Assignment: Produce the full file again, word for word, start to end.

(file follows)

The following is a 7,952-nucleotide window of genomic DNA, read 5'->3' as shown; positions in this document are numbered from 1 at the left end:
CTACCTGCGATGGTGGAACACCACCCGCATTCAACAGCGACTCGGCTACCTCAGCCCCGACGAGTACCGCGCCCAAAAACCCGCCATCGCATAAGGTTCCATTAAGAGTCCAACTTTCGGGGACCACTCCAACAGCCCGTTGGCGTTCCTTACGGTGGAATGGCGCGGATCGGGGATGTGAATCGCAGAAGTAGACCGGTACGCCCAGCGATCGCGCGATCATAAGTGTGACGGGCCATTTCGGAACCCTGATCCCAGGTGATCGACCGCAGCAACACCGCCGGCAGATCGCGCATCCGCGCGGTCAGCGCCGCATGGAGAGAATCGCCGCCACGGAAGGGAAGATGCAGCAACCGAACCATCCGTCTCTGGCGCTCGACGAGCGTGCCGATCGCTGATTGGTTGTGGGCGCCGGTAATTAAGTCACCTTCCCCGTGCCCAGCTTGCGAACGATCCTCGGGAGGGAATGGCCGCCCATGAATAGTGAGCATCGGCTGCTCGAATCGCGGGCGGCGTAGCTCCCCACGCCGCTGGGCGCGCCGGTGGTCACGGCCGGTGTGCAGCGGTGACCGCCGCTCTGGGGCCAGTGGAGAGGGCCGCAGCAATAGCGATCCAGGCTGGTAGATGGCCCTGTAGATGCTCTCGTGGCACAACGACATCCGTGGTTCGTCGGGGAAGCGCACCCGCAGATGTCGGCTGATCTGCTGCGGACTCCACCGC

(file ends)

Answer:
The following is a 7,952-nucleotide window of genomic DNA, read 5'->3' as shown; positions in this document are numbered from 1 at the left end:
CTACCTGCGATGGTGGAACACCACCCGCATTCAACAGCGACTCGGCTACCTCAGCCCCGACGAGTACCGCGCCCAAAAACCCGCCATCGCATAAGGTTCCATTAAGAGTCCAACTTTCGGGGACCACTCCAACAGCCCGTTGGCGTTCCTTACGGTGGAATGGCGCGGATCGGGGATGTGAATCGCAGAAGTAGACCGGTACGCCCAGCGATCGCGCGATCATAAGTGTGACGGGCCATTTCGGAACCCTGATCCCAGGTGATCGACCGCAGCAACACCGCCGGCAGATCGCGCATCCGCGCGGTCAGCGCCGCATGGAGAGAATCGCCGCCACGGAAGGGAAGATGCAGCAACCGAACCATCCGTCTCTGGCGCTCGACGAGCGTGCCGATCGCTGATTGGTTGTGGGCGCCGGTAATTAAGTCACCTTCCCCGTGCCCAGCTTGCGAACGATCCTCGGGAGGGAATGGCCGCCCATGAATAGTGAGCATCGGCTGCTCGAATCGCGGGCGGCGTAGCTCCCCACGCCGCTGGGCGCGCCGGTGGTCACGGCCGGTGTGCAGCGGTGACCGCCGCTCTGGGGCCAGTGGAGAGGGCCGCAGCAATAGCGATCCAGGCTGGTAGATGGCCCTGTAGATGCTCTCGTGGCACAACGACATCCGTGGTTCGTCGGGGAAGCGCACCCGCAGATGTCGGCTGATCTGCTGCGGACTCCACCGC